Lessons From Unsung Founding Mothers

The Scriptures describe many mothers who should be well-known to Christians and Jews. Three biblical women who faced unique challenges were Rahab, Deborah and Abigail. Each of these “founding mothers” also still teaches unique lessons to anyone today willing to learn.

Double Agent

Rahab, a Canaanite woman of ill report, lived in the Promised Land before the Israelites received it. Two of Joshua’s spies stayed at her house. Rahab’s king, hearing that foreign spies were sighted, told her through the CIA of his day, “Bring out the men who came to you and entered your house, because they have come to spy out the whole land” (Joshua 2:3 NIV).

Rahab replied, “Yes, the men came to me, but I did not know where they had come from. At dusk, when it was time to close the city gate, they left. I don’t know which way they went. Go after them quickly. You may catch up with them.” She had actually hidden the spies on the roof. She not only lied to the king’s messengers, but sent them on a wild goose chase, a long enough trek to ensure the spies could escape.

But she spoke to the spies truthfully. She affirmed, “The LORD has given you this land,” and that Jericho knew of God’s mighty triumph over Egyptian “gods” and Amorite kings. She boldly asserted her own nation had lost courage, and she was ready to ally herself to Israel. Rahab even advised the spies how to avoid the king’s men on their way out.

Joshua ensured that Rahab’s whole family was saved when Jericho fell. The author of Hebrews testifies that, despite any deception, she operated thoroughly by faith.

Rahab loyally served Israel’s God, despite Jericho’s king and “security officers.” Even pagans can maintain their consciences through civil disobedience. As a reward, she became the wife of Salmon, the mother of Boaz the kinsman-redeemer, and an ancestress of Jesus the Messiah.

Chief Justice

Deborah, wife of Lappidoth, judged all Israel with her wisdom. They even called the tree “Deborah’s Palm” under which she would judge. Deborah once gave Barak, Israel’s general, a prophecy from God: “Go, take with you ten thousand men of Naphtali and Zebulun and lead them up to Mount Tabor. I will lead Sisera, the commander of Jabin’s army, with his chariots and his troops to the Kishon River and give him into your hands” (Judges 4:6-7 NIV)

But Barak refused to go without her, perhaps trusting her more than even God’s word. She warned him, “Because of the course you are taking, the honor will not be yours, for the LORD will deliver Sisera into the hands of a woman.” Since God had not called Deborah to the battle directly, the conditional honor of capturing Sisera was transferred from Barak to another.

Though Barak defeated Sisera’s army, Sisera escaped to the tent of Jael, whose Kenite tribe was allied with him. But Jael conscientiously objected to this alliance and killed Sisera with a hammer and peg. Barak lost full credit and instead Deborah praised Jael for her own victory.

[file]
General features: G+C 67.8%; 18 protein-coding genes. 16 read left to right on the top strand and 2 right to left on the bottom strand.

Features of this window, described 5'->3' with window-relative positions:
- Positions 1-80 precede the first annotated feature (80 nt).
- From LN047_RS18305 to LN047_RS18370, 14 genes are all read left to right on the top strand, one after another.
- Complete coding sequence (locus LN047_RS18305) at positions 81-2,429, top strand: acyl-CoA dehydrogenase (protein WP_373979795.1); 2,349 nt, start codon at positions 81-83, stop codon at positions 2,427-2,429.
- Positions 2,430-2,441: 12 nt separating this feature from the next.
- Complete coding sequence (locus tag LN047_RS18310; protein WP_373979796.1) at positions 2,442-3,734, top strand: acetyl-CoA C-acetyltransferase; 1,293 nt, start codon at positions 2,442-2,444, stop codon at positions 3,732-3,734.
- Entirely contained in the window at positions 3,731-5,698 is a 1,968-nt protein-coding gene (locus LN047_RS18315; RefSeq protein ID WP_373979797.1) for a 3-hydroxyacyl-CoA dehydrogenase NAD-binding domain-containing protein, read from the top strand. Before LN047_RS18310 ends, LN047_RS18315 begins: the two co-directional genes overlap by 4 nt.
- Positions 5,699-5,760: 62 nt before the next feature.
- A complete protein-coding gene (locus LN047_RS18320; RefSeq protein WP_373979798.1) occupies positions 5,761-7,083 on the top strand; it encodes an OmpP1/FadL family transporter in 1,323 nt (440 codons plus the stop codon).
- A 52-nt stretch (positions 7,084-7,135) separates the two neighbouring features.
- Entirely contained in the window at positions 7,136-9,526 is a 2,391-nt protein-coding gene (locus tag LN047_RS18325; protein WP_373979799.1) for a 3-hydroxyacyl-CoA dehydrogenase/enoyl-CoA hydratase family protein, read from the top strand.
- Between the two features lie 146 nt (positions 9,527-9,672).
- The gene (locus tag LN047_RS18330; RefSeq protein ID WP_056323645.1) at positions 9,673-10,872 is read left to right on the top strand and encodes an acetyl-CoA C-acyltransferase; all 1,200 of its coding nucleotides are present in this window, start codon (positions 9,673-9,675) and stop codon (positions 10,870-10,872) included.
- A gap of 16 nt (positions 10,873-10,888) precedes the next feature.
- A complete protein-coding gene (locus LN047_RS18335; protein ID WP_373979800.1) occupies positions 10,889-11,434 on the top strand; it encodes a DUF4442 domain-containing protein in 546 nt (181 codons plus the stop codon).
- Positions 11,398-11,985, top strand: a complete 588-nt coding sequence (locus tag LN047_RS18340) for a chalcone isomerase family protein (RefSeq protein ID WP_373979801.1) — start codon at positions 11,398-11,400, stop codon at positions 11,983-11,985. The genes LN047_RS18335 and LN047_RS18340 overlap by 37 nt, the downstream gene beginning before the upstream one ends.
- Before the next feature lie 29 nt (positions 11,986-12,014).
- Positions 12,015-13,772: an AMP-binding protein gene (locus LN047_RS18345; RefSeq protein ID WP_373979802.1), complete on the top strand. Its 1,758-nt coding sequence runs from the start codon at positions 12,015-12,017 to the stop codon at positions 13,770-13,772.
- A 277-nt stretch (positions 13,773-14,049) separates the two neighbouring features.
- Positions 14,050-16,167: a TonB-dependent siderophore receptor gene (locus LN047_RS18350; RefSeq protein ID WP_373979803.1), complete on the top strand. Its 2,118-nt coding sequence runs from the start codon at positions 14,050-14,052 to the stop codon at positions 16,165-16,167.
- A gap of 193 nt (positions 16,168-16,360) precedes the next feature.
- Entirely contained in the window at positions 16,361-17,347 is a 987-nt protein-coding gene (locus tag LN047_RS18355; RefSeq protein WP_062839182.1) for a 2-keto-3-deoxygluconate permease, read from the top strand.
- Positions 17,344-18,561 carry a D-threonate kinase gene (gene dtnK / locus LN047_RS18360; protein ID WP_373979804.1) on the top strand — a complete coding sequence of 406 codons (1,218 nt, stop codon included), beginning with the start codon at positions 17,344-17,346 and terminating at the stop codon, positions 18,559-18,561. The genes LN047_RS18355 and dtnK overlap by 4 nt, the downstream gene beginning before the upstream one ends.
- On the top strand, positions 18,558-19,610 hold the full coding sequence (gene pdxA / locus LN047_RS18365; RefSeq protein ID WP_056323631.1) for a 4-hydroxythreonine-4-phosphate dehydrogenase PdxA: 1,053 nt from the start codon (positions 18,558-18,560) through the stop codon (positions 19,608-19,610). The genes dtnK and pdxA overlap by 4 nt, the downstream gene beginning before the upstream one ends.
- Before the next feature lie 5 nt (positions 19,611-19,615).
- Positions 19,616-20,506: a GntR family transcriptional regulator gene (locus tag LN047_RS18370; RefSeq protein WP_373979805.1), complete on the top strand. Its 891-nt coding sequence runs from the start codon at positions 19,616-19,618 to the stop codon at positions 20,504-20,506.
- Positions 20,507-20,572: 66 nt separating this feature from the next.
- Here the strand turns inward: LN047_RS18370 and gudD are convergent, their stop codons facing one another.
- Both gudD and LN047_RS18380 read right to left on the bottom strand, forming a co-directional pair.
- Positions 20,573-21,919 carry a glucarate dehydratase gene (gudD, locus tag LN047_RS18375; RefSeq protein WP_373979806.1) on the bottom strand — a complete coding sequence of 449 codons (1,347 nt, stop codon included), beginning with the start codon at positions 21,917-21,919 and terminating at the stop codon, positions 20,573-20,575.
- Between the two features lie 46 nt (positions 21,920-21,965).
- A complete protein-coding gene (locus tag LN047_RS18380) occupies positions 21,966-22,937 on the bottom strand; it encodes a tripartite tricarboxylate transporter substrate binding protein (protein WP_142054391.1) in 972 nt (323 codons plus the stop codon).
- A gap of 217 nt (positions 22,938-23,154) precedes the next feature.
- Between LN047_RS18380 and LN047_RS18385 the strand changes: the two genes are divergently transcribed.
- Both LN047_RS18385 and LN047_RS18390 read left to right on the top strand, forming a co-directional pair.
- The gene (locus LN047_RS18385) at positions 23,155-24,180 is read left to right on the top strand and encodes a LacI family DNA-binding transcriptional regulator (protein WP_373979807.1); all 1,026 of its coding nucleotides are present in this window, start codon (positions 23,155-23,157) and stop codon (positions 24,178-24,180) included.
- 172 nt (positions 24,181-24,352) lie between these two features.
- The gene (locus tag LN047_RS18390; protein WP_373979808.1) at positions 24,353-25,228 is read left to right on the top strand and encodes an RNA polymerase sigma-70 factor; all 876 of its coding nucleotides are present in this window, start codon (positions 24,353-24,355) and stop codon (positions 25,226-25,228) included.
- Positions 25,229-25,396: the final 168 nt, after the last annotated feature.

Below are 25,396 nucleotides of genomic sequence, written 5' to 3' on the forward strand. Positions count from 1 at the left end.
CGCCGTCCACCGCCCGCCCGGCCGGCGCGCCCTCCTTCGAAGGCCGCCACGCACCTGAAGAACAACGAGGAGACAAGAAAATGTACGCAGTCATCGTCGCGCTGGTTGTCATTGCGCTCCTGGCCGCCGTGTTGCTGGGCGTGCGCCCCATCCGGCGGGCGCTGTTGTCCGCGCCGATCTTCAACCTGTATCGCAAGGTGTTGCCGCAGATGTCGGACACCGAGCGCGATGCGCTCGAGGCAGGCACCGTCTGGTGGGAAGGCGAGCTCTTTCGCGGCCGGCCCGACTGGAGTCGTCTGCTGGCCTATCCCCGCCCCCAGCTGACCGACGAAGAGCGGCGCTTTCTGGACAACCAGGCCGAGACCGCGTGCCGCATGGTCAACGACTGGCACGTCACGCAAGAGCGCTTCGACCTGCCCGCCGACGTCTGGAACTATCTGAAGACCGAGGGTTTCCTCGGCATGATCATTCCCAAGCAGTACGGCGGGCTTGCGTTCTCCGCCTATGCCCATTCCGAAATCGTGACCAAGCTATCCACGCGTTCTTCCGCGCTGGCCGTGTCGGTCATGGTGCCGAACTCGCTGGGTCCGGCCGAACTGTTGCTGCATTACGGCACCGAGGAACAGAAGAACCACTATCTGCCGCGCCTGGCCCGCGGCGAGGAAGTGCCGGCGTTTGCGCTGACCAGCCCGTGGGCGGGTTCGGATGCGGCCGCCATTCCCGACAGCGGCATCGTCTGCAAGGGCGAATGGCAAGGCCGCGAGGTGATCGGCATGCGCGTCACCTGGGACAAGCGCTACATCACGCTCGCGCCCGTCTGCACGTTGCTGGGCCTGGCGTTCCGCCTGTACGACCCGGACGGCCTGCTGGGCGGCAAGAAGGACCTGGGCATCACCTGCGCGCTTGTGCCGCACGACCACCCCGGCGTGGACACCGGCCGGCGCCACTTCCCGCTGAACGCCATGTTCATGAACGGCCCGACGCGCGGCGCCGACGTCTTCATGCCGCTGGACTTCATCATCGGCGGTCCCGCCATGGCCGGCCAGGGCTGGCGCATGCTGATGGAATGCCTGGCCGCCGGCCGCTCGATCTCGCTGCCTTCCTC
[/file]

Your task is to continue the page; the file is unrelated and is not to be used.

Deborah led Israel seven years, the only woman in Scripture who judged Israel. Her song of victory memorialized not only Jael’s act of conscience but also her own ability to reconcile her motherhood with her public justice commission.

Diplomatic Envoy

Abigail, like Rahab, was subject to ungodly authority, but like Deborah, she also led the godly with wisdom. Her deeply insensitive husband was aptly named Nabal, literally “Fool.” In First Samuel 25, he proved his folly by besmirching the character of and threatening David, King Saul’s general, even while David’s men were protecting Nabal’s flocks.

Nabal’s servants realized the danger of retaliation from David’s army and appealed to Abigail’s native reasonableness and accessibility. She moved quickly to make peace, preparing provisions from her own stores and sending them to David with her servants. Without telling Nabal, she followed them to meet David and his army. Her message even coyly congratulated David indirectly for defeating Goliath.

Abigail stood in the gap for Nabal and his men. Though David had sworn an oath before his army to destroy all associated with Nabal, Abigail literally saved Nabal’s household. Hearing her winsome words, David responded by blessing God for her and accepting her peace offering.

When Abigail returned home, Nabal was characteristically drunk. In the morning, she told him the news. Nabal responded by having the symptoms of serious stroke and becoming vegetative, dying ten days later.
David proposed marriage to Abigail, she consented, and she bore him a son, Chileab. Though not destined for the throne, Chileab notably made no attempt to gain it unjustly either. While his brothers Amnon, Absalom and Adonijah vied for the throne after David, no plot involving Chileab occurred although he could have been next in line for the throne. Instead he waited on the Lord and remained submissive to David’s will, bearing silent testimony to his mother’s peaceful nature and submissive spirit.

The “mothers of Israel” used wisdom to guide those who looked up to them. Their example, like our mothers’ example today, is an education that bears constant fruit.

Penni Bulten is a homeschooling mom who is fascinated with the Founding Fathers and their faith, both the noted and the notable. She can be reached at [email protected]

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